SINGAPORE - Acting U.S. Defense Secretary Pat Shanahan said Thursday he did not authorize and was not aware of a White House directive to have the U.S. Navy warship USS John S. McCain "out of sight" when President Donald Trump visited Japan.
"I would never dishonor the memory of a great American patriot like Senator [John] McCain," Shanahan told reporters traveling with him aboard a U.S. military aircraft en route to Singapore. "I'd never disrespect the young men and women who crew that ship."
During a visit to Indonesia earlier, Shanahan told reporters, "What I read this morning was the first I heard about it." He said he is asking his chief of staff to look into the matter.
An email seen by VOA shows discussions about the USS John S. McCain between the White House Military Office and an officer with the U.S. Navy's 7th Fleet ahead of Trump's trip.
"USS John McCain needs to be out of sight," reads the email's third bullet-pointed request.
"Please confirm #3 will be satisfied," the email emphasized.
?Trump says he was not informed
Trump tweeted Thursday that he was not informed about the controversy surrounding the USS John S. McCain during his visit to Japan.
I was not informed about anything having to do with the Navy Ship USS John S. McCain during my recent visit to Japan. Nevertheless, @FLOTUS and I loved being with our great Military Men and Women - what a spectacular job they do!— Donald J. Trump (@realDonaldTrump) May 30, 2019
Trump later told reporters outside the White House that whoever was involved in the move was "well meaning" but that he was unaware of the decision to hide the warship.
"I don't know what happened. I wasn't involved. I would not have done that," he said, adding, "I was not a big fan of John McCain in any way, shape or form."
Shanahan's spokesman, Army Lt. Col. Joe Buccino, said the acting secretary of defense also "was not aware of the directive to move the USS John S. McCain, nor was he aware of the concern precipitating the directive."
"In terms of ship movements, the only ships I've moved is the USS Abraham Lincoln," Shanahan added during a press event at the Ministry of Defense of the Republic of Indonesia. He was referring to his early deployment to the Middle East of the USS Abraham Lincoln aircraft carrier strike group, which was sent to deter potential threats from Iran.
The Wall Street Journal first reported the directive to hide the USS John S. McCain from Trump.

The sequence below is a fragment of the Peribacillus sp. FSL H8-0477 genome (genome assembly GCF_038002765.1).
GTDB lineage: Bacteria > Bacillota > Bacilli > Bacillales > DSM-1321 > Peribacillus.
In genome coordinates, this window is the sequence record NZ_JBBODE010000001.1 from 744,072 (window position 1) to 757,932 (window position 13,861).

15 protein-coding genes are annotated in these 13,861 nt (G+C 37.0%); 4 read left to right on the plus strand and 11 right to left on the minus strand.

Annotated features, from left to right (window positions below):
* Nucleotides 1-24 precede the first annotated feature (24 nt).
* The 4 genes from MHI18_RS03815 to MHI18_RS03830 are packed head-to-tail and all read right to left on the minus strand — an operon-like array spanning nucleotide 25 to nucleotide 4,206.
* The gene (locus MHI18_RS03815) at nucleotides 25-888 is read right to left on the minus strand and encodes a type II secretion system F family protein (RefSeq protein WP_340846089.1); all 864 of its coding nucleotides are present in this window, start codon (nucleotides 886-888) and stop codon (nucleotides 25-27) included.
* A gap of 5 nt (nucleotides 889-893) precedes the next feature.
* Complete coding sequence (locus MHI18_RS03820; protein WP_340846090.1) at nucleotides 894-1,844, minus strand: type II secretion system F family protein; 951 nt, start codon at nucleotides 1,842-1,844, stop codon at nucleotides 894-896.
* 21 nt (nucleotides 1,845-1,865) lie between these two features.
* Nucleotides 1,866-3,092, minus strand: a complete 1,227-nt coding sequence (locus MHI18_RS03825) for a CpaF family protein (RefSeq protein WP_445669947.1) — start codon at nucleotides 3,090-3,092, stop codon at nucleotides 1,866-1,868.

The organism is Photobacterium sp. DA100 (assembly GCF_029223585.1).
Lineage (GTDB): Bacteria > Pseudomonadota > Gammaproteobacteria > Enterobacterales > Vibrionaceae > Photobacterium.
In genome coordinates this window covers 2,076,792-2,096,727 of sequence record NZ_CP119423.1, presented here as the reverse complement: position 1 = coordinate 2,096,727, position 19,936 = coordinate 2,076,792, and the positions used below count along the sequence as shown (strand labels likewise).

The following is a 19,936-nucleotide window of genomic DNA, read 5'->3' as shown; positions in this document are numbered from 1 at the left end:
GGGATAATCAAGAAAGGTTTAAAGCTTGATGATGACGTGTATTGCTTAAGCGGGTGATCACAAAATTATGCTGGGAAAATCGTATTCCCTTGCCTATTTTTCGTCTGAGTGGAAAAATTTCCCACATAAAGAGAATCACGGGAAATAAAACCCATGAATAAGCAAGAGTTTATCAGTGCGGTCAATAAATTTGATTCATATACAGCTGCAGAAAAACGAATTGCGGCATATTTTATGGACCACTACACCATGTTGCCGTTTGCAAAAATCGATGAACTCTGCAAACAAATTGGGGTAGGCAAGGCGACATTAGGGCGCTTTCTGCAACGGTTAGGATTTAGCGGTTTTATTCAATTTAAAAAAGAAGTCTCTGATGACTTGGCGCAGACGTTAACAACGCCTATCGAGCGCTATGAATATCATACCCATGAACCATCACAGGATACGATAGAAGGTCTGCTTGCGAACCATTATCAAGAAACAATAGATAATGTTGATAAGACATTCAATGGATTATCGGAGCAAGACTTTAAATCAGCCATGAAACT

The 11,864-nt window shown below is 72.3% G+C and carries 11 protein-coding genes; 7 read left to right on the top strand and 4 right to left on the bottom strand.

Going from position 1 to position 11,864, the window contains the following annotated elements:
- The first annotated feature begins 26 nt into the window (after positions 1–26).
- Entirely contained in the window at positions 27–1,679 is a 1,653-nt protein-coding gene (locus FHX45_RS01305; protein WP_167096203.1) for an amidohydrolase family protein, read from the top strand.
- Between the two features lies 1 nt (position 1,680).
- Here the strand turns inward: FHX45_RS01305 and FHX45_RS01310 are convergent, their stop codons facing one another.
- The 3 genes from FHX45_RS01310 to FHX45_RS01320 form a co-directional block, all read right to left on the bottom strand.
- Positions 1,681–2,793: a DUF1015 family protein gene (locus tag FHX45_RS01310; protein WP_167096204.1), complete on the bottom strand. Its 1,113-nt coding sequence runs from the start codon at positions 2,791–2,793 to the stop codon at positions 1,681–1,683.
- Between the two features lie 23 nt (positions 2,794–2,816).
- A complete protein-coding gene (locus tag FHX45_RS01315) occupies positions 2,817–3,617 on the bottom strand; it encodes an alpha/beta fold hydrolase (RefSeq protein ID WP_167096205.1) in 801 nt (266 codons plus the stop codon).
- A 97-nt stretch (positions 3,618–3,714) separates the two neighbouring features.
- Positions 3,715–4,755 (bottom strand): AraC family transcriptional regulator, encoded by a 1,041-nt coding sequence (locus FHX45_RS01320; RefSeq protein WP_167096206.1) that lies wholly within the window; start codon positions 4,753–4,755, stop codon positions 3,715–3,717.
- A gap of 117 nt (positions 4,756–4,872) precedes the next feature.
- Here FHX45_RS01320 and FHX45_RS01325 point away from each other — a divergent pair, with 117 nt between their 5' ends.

Long feud continues
Trump frequently feuded with longtime Republican senator and 2008 Republican presidential candidate John McCain, who died last year.
The USS McCain was originally named for the senator's father and grandfather, both Navy admirals, and now honors all three men.
Meghan McCain, Sen. McCain's daughter, called Trump a "child" who is "deeply threatened by the greatness" of her father. "Nine months since he passed, Trump won't let him RIP. So I have to stand up for him," she tweeted.
Media outlets report that a tarp was used to obscure the ship's name ahead of Trump's stop. When senior Navy officials figured out what was happening, they directed Navy personnel to remove the tarp, which was not present Saturday before Trump's visit.
A Navy official, speaking on condition of anonymity, confirmed to VOA that a white tarp was place over the ship's stern Friday and Saturday. But according to the official, the tarp was for "hull preservation as the ship continues maintenance," rather than to hide the ship's identity.
The tarp was removed from the ship's stern as of Saturday evening.
"The name of the USS John S. McCain was not obscured during the POTUS visit to Yokosuka on Memorial Day. The Navy is proud of that ship, its crew, its namesake and its heritage," Navy Chief Information Officer Rear Adm. Charlie Brown tweeted Thursday.
The name of USS John S. McCain was not obscured during the POTUS visit to Yokosuka on Memorial Day. The Navy is proud of that ship, its crew, its namesake and its heritage.— Navy Chief of Information (@chinfo) May 30, 2019
Sailors with the USS John S. McCain were not asked to participate in activities around the president's visit to Japan. A Navy official told VOA the crew was on a "96-hour Memorial Day weekend liberty," which concluded after the visit.
The USS Stethem crew also did not participate in the Trump visit, according to the official.